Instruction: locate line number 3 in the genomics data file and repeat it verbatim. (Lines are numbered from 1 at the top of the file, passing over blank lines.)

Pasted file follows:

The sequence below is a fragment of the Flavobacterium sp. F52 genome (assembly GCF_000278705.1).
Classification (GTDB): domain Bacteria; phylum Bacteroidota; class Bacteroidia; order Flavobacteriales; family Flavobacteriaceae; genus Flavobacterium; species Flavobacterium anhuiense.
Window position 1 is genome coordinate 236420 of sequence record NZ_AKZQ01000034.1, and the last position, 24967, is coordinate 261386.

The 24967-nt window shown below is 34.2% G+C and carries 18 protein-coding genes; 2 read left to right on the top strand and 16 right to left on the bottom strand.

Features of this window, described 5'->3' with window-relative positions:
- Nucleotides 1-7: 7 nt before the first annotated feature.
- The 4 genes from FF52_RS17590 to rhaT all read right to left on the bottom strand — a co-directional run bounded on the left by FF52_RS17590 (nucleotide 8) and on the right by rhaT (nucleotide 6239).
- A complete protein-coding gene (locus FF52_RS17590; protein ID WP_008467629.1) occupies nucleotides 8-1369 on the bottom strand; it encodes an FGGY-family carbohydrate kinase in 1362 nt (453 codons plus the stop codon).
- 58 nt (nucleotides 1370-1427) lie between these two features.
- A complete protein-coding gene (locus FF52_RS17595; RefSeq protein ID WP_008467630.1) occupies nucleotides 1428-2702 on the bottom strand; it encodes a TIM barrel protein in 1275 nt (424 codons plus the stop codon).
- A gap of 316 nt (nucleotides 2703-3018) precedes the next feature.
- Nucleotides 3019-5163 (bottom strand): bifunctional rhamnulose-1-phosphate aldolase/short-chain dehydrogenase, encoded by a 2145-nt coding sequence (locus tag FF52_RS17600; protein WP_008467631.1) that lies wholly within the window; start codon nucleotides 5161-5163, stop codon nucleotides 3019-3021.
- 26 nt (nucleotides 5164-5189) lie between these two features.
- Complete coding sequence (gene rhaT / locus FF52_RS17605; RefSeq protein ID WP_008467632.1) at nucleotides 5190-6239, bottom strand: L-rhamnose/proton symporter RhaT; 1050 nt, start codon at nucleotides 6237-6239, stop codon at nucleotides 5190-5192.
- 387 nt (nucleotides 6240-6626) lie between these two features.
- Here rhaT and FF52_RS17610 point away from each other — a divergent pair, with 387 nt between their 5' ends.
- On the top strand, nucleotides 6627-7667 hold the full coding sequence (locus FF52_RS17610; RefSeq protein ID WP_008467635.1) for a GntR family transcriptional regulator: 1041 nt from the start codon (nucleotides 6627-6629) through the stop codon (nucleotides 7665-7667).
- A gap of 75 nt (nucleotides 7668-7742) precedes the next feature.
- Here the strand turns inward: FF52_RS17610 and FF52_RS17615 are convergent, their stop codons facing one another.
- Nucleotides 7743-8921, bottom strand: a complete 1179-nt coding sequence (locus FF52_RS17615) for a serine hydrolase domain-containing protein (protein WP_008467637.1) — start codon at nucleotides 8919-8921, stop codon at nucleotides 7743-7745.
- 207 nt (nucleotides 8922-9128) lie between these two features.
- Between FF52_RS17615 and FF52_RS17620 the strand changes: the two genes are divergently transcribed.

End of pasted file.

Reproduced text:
Window position 1 is genome coordinate 236420 of sequence record NZ_AKZQ01000034.1, and the last position, 24967, is coordinate 261386.